Best Practices

How to make the most effective use of polling in your class room:

  • We do not recommend using polling solely for attendance.  Use polls to learn more about students’ attitudes or evaluate comprehension instead!
  • Limit the number of polling questions per class session.  Using 4 – 8 questions per 50 – 75 minute lectures will allow students time to comprehend the information presented by you as well as time to understand each polling concept.
  • Vary your question style.  Using a variety of question types keeps students thinking about the material presented in the poll.  Use types such as: factual/recall, understanding/common misconceptions, opinion/rating/scales, “what if”/predictions, and others.  An excellent description of clicker questions can be found at:
    http://cft.vanderbilt.edu/teaching-guides/technology/clickers/#questions
  • Use polling for different purposes.  Some questions may be used to review older concepts, while others may be used to evaluate the level of knowledge your students possess before introducing a topic. And one of the most effective uses of in-class polls is for peer instruction.  More examples of these activities can be found at:
    http://cft.vanderbilt.edu/teaching-guides/technology/clickers/#activities
  • Factual Questions: Display your question and remark on its purpose.  Allow students time to think about the question and to submit their responses individually – usually no more than 60 seconds, sometime 30 seconds depending on the complexity of the question and answers.  These questions are often simple quizzes on material just covered in lecture, or are derived from the textbook or the text book’s instructor’s guide.
  • Quizzing: You can display a question with answer choices that either draws upon the material covered in lecture or perhaps on the assigned reading in preparation for a lecture.  After the students submit their responses, you can choose to not show the results (which is an in-class quiz) or display the results, identifying the correct answers and discuss the correct and incorrect choices.
  • An excellent activity when using in-class polling is the Think-Pair-Share model.  Here’s how to use this method:
    First, present your polling question in class and ask your students to submit their responses without talking to anyone [Think].  Stop the poll and do not display the results graph to the class: do not let them see the class responses.  Now, ask them to turn to the person next to them and discuss the question in a small group – 2-4 students – and come to a consensus within the small group [Pair].  Start a new poll, asking the same question, still not displaying the results graph.  Instruct your students to now submit their responses based on their group’s decision.  Now display the responses and also show the results of the initial poll taken without any discussion [Share].  You should see a larger number of students responding with the correct answer after discussing it among themselves.  This activity works very well with a question that addresses common misconceptions about a certain concept.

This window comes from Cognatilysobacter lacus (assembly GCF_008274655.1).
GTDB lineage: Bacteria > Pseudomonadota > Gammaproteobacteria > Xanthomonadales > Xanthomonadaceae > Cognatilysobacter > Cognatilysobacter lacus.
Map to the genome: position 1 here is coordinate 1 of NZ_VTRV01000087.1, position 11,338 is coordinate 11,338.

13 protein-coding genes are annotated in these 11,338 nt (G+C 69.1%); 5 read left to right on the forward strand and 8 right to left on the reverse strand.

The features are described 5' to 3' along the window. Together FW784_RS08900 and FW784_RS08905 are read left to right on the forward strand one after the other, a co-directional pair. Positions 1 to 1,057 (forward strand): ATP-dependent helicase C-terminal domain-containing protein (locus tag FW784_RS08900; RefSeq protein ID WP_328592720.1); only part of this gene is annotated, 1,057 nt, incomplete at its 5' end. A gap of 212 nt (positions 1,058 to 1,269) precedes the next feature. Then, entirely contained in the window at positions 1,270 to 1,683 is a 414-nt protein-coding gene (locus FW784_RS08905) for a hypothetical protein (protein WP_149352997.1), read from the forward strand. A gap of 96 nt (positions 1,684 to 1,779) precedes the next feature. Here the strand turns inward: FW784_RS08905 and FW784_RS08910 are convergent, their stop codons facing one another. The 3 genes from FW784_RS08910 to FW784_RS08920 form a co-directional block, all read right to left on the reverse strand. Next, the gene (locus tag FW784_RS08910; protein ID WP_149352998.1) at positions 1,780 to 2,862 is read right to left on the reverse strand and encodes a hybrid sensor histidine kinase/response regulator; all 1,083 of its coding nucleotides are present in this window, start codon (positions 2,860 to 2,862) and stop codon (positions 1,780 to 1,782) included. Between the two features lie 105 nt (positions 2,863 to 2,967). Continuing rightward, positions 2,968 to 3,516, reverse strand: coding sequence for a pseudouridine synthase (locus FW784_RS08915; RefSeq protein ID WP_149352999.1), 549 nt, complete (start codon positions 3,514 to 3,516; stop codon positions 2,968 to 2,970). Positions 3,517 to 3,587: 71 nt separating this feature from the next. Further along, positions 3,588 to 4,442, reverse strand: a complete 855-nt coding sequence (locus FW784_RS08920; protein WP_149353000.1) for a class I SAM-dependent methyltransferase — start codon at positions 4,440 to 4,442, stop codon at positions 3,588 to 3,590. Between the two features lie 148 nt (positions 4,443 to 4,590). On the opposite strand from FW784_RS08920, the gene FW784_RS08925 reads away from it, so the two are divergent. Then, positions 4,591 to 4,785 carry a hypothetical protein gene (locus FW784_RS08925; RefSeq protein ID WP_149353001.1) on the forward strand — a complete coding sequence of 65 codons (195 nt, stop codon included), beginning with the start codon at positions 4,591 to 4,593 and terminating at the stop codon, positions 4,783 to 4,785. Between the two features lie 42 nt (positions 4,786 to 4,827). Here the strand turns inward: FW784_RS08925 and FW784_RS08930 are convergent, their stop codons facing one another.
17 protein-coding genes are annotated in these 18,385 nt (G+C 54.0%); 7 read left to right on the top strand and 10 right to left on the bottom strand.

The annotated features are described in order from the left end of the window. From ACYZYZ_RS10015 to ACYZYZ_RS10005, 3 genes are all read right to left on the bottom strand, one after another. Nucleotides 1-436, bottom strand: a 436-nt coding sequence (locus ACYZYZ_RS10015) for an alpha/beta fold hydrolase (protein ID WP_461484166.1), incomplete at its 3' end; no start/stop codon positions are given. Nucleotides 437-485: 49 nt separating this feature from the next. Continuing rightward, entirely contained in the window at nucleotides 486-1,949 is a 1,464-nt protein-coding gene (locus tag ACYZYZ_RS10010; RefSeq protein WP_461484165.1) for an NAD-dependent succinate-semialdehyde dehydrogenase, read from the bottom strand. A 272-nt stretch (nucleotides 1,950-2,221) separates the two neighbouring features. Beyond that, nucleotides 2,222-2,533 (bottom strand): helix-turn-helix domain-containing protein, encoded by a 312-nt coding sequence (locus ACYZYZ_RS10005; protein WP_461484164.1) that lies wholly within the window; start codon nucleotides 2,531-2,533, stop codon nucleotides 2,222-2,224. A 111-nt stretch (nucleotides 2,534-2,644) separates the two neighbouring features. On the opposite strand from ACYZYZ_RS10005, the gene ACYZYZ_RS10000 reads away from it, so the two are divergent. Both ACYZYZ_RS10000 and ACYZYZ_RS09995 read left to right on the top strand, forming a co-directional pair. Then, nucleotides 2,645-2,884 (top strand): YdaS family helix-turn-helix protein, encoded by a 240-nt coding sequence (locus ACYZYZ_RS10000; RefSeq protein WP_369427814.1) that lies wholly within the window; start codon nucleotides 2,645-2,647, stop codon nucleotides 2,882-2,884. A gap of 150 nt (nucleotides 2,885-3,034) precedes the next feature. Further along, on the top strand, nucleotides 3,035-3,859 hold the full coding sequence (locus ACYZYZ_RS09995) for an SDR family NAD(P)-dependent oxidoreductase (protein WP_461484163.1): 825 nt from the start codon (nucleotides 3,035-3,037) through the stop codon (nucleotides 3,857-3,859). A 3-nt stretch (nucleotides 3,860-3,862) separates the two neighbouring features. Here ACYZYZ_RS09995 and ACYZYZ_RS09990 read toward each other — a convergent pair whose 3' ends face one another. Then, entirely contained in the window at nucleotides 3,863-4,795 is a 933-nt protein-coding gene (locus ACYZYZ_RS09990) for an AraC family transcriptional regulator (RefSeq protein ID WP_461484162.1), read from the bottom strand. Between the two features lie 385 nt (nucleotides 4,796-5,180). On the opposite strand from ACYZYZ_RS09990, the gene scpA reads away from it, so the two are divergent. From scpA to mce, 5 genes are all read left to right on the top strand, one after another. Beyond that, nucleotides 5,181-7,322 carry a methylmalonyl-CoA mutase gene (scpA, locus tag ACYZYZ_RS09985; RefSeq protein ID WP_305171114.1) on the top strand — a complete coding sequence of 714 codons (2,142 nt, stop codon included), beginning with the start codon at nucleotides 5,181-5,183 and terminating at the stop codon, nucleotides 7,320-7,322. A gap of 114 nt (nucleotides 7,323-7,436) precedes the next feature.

• Opinion questions: You may choose to start a whole-class discussion based around an opinion about a certain topic or controversial issue.  Examples of these would be “I believe in the following: [insert your issue here]” or “What if you encountered the following situation: …”  You will display the question with the answer choices. The students will then submit their responses individually.  You will now display the responses and engage the students in a discussion, emphasizing the “why” certain responses are chosen and why others are not chosen.  You should be sure that any residual issues or student questions from the discussion are explicitly addressed before moving on, within a reasonable amount of time.
  • Address and dispel common misconceptions.  You can ask a question with answer choices that students with a particular common misconception are likely to select, along with the correct answer.  When you display the responses, you can discuss why the incorrect choice was chosen and therefore dispel the misconception.  A visual explanation of the incorrect answer, combined with your explanation of why it is not correct, will reinforce the correct answer to this concept for the students.
  • Ask students to determine the next step in a complex calculation.  You can pose a question that the students need to perform a series of calculations to answer.  At any step along the way, you can show one step and ask the students to determine the next step or to determine the solution.
  • Students can work in small groups to answer a question posed to the entire class.  You can pose a question with answer choices that might be based on the reading or assignments required for that lecture, using the textbook or any online materials that you provide for them.  The students group themselves into 3-4 students each and are asked to discuss the reasoning for their answer choice.  You and the students can together analyze the choices and why some are chosen and others are not.
  • Predict the results.  You can present a demonstration, experiment, simulation of a conversation, or other types scenarios that apply to your concept being taught.  This can be an image, diagram, audio, or video that is shown in class.  You will then ask a question for the student to predict the outcome, with choices that lead to discussion about why one is the more-likely outcome and why others may not be more likely to occur.
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